Quality Remodeling

It's been five years. Five years since some of us were "Ridin' Dirty" with Chamillionaire. Five years since we took in the deaths of Cyclops, Charles Xavier, and Jean Grey in the last installment of the "X-Men" trilogy. Five years since the U.S. soccer team finished dead-last in Group E of that year's World Cup.

This week, the music world means tuning Adele, Lady Gaga, and Justin Bieber into your iPod. We flock to the movie theaters for the latest offerings of the "Pirates of the Caribbean," "Hangover," and even "Kung Fu Panda" franchises. And the country is a little more optimistic about our soccer prospects after a stirring qualification for the knockout stage in South Africa.

A lot can happen in five years' time. But two values remain constant, especially when it comes to sports. When Dallas finished off the young upstarts from Oklahoma City last week, the first word that came to mind was redemption. The next night, Miami completed a comeback win in Chicago to shrug off the Baby Bulls. Another word flashed in my brain: validation. Usually, you find one of these qualities in a NBA Finals series. But in 2011, both are abundant in terms of team and the individual parts.

So, how much of each can we attribute to the main players in the year's series? Let's go down the list.

LeBron James (25 percent redemption, 75 percent validation)

For the King, it's been a year of vitriol. As he said last week after putting away the Bulls, "I say we've got about a month left. About a month left of continued hate. We'll see what happens next year."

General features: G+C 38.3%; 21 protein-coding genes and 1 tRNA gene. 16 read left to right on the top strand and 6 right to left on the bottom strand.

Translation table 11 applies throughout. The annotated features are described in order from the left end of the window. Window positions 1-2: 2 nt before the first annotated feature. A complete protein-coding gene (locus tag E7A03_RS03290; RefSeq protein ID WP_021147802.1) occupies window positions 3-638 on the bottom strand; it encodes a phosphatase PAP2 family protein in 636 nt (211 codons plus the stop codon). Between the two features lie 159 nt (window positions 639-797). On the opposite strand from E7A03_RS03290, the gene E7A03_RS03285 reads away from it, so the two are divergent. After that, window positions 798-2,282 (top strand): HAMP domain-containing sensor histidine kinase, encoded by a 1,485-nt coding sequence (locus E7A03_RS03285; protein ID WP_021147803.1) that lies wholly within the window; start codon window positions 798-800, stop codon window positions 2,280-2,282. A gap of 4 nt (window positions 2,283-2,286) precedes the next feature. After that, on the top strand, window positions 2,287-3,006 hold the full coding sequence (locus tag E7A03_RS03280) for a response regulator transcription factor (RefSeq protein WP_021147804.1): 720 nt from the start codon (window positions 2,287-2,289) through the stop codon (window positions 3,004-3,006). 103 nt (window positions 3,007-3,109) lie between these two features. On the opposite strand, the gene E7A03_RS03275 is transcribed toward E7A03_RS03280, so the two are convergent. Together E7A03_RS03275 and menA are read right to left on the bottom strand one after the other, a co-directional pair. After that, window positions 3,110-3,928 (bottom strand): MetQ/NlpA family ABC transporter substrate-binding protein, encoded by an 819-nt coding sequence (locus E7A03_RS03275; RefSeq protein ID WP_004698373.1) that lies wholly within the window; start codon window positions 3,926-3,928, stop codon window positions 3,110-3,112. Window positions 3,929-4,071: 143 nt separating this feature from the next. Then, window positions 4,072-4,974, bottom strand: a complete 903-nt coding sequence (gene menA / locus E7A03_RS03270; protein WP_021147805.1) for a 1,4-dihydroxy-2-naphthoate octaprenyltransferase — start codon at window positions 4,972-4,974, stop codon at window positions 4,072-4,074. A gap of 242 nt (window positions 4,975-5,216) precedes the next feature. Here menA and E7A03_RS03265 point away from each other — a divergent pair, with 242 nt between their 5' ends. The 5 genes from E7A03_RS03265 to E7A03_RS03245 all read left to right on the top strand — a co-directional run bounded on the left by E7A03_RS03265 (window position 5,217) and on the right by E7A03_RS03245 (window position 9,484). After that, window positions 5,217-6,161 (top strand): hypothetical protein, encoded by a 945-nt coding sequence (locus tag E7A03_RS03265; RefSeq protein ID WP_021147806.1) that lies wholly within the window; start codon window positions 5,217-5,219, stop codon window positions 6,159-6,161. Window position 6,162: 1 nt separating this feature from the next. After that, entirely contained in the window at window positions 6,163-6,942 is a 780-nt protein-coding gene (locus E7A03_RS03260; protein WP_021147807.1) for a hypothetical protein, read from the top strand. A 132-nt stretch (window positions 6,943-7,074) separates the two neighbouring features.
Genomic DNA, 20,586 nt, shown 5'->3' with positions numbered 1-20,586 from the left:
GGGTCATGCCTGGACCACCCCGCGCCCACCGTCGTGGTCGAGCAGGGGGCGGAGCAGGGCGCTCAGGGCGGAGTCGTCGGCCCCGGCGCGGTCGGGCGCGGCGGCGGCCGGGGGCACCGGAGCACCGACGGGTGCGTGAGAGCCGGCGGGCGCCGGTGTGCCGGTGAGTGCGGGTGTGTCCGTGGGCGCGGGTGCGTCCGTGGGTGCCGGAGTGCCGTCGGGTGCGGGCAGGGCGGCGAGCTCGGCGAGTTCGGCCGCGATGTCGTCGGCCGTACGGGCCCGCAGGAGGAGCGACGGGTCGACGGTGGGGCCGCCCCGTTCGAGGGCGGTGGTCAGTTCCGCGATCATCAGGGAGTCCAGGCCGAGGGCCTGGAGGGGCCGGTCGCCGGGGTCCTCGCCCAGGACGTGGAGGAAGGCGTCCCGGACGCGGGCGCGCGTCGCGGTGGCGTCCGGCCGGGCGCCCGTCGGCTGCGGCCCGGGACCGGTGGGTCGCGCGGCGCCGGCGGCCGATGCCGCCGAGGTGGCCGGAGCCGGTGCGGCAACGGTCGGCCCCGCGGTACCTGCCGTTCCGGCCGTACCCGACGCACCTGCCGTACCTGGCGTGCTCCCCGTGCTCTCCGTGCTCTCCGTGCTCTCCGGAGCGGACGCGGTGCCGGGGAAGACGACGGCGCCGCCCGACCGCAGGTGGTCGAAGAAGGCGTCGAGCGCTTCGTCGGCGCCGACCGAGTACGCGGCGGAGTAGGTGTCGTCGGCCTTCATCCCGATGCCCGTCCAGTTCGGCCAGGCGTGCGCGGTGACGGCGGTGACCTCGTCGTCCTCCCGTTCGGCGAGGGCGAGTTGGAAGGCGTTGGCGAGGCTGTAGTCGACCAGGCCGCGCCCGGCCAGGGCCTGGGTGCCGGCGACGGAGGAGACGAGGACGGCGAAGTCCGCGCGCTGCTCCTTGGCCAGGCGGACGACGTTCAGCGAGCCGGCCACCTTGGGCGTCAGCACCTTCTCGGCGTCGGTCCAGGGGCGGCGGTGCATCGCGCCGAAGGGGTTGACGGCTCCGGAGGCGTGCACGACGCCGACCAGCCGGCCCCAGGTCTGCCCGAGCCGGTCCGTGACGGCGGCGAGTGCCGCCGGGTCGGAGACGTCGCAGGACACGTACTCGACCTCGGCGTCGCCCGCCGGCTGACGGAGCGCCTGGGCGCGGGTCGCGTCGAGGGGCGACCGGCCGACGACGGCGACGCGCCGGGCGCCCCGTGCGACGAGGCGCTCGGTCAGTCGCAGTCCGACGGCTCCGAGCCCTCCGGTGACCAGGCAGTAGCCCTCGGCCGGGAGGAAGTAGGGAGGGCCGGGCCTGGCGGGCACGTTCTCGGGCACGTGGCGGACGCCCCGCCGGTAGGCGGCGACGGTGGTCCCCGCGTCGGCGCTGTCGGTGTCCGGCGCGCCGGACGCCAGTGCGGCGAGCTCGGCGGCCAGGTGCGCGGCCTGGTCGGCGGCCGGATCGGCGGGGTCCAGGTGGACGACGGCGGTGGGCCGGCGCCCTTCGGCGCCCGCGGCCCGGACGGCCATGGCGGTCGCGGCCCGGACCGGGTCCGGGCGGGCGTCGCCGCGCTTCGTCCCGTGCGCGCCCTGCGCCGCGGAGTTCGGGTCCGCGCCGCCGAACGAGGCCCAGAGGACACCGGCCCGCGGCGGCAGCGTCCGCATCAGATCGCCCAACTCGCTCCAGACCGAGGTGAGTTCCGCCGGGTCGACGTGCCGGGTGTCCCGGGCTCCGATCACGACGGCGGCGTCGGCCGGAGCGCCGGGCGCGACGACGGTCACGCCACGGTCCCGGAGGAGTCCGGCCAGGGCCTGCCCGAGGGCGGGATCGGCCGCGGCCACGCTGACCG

The Decision. The promise of multiple championships. It all rubbed a lot of people the wrong way. I may have some "latent hate" myself (Bad weather joke? Anybody? All right). But I understand that James made this decision in free agency and that he took less money to accommodate this partnership. Even though the way he handled it annoyed me, I wasn't ones of those shouting "Boo" from the rafters when it all went down. I know a lot of others feel that way, as well. In that case, redeeming oneself isn't really necessary.

I believe the Heat will win titles, two, three, maybe four to be exact. I thought it wouldn't happen quite yet, but it would happen. However, it's the first one that will make most of us shut up. If they complete their mission Year One, it will put a quick stamp of validation of why this all came together in the first place.

Dirk Nowitzki (85 redemption, 15 validation)

The seven-foot assassin admitted that he can't even watch the 2006 Finals. We all know he was the main cog that led the Mavs to a 2-0 lead and a 13-point lead in the fourth quarter of Game 3. We also remember how the Series turned south for Dallas once the Heat closed out that third game with a furious rally.

Although he is credited with restoring the Mavericks back to, and possibly beyond, respectability, Dirk has also received the lion share of the blame for the franchise's failings. Over the last few weeks, Nowitzki's done his best to erase those doubts and critiques. The efforts he displayed against Portland, the Lakers, and Oklahoma City have given him a newfound respect. Now he's got his shot, against the organization that provided his biggest "shame," to make that redemption whole.

Chris Bosh (10 redemption, 90 validation)

There's really nothing for the Heat power forward to redeem in this situation. Sure, he was disgruntled in Toronto. Unlike LeBron, Bosh demanded his talents go somewhere else before last Summer got underway. But it's not as though he went into a situation where he was the man, as he was north of the border. Bosh is the third cog in the team machine. He knows it. He appears fine with it. And when needed (e.g., against Chicago), he can shoulder the load.

Like James, Bosh took less money to open up an opportunity to play with better surrounding talent. All this (or any) title would do is validate his choice as the right one.

Jason Kidd (5 redemption, 95 validation)